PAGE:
With The Drunk in the Furnace, Merwin intensified and expanded his earlier position that human beings had become increasingly subject to divorce from their environment and from their integrating spiritual centers. The book is enclosed by two defining figures, a Greek warrior-hero and a street person, who reflect for Merwin the typical human situation. The first is the title character in “Odysseus,” the epic wandering hero of the Homeric poems, about whom Alfred, Lord Tennyson had written two poems in the high Victorian mode projecting Odysseus’s role as the model male hero, the man whose will admits no obstacles to his quest.
Merwin’s Odysseus character is internally and externally a wanderer. This represents a dilemma that cannot seem to be resolved regardless of what choice the hero makes. Merwin exemplifies this conflict in his poem in the way the hero often cannot remember who caused his wandering and where his destination lies. Ultimately, the hero must come to terms with his internal conflict before he can externally find his home.
“One Eye” considers the probable consequences of the proverb “In the country of the blind the one-eyed man is king.” Commonly, this saying is taken to summarize folk wisdom, that one can capitalize on one’s advantages by choosing one’s objective audience carefully. Things do not work out this way in Merwin’s world. Although One-Eye at first finds immediate acceptance, his situation quickly begins to pall. As king, he discovers his subjects rich in goods from which he cannot profit, such as their intricate music. Worse, he learns that he cannot share his gift, his advantage, with them: No matter what he does, they will never see. In the end, he cannot save them from their common human fate. He is powerless to change the fundamental conditions of their lives and death.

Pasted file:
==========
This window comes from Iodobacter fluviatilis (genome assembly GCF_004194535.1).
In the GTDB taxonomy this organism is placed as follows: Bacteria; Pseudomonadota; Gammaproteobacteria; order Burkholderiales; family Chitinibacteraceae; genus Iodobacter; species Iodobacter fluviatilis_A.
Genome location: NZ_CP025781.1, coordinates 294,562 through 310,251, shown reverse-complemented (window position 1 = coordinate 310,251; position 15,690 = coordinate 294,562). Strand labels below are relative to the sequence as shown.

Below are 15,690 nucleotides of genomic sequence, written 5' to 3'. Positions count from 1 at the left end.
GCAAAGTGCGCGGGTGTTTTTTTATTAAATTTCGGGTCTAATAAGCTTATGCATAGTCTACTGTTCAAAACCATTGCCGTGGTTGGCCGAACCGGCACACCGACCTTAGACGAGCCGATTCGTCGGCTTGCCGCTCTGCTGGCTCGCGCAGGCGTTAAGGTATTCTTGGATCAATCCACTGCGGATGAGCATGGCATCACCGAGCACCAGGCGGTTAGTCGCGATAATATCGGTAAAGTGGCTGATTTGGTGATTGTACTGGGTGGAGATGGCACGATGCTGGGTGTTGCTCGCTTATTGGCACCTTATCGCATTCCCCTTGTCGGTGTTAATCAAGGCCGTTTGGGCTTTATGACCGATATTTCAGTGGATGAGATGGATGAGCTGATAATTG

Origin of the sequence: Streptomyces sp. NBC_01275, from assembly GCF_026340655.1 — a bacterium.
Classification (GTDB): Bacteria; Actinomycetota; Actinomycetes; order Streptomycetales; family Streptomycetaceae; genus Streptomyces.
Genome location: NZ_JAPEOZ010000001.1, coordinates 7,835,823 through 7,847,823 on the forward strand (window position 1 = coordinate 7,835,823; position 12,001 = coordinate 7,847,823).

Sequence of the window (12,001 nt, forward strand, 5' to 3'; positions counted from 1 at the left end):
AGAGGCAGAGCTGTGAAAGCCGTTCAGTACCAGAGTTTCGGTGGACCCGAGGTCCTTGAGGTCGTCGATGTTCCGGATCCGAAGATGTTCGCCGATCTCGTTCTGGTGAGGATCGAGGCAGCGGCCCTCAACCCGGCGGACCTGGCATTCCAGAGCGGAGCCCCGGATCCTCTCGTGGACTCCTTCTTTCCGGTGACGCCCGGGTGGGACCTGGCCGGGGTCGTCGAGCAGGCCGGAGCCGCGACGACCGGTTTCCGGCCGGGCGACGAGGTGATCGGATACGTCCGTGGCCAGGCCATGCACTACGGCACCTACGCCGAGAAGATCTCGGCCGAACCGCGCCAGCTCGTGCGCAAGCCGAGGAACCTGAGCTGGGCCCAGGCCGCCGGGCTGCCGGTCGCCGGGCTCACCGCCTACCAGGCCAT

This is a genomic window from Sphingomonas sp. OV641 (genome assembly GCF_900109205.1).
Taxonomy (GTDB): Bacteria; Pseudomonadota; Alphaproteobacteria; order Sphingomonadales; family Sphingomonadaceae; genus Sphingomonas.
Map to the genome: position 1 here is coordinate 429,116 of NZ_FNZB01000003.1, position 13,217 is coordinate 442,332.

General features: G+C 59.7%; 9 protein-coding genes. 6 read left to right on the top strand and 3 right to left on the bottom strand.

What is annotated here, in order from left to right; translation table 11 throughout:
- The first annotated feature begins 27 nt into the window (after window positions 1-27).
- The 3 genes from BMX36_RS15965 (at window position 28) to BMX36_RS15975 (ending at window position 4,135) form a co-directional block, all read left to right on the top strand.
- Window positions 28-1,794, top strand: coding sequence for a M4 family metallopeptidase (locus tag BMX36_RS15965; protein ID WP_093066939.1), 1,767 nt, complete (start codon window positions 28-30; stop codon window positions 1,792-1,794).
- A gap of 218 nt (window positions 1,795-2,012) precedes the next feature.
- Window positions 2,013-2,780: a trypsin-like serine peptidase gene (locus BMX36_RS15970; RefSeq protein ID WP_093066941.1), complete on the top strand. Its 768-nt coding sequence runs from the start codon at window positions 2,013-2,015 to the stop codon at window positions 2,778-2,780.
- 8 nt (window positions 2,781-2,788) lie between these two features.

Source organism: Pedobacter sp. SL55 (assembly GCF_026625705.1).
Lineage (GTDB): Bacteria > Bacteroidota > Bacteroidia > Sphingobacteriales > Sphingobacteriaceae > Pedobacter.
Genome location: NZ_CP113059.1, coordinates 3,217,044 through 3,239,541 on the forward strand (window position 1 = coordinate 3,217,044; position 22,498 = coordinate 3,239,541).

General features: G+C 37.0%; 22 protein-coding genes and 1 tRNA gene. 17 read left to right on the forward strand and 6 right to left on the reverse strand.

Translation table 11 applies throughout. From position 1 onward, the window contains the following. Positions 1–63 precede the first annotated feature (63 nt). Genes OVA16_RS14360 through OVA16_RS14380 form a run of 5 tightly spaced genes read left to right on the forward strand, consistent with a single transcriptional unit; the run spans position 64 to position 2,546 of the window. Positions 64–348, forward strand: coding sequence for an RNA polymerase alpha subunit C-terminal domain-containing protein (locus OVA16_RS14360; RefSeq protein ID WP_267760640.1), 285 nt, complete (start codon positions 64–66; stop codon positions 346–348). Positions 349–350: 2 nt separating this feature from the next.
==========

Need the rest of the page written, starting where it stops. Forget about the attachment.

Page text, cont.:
Merwin uses the image of the singing derelict from the title poem to close this volume. The poem actually begins with the image of the abandoned furnace, cast off to add its litter of decay to an already poisonous creek. This illustrates Merwin’s view of what humans do to themselves, progressively contaminating their environment until it can no longer support life. The drunk, equally cast out by society, appropriately houses himself in this pile of junk, from which he serenades the community. The good people ignore him, for good or evil, but their children cannot keep from gaping at him and, the poet says, studying him. What they learn is the human way: casting out and refusing, even to their own harm. Merwin at this point holds out little hope.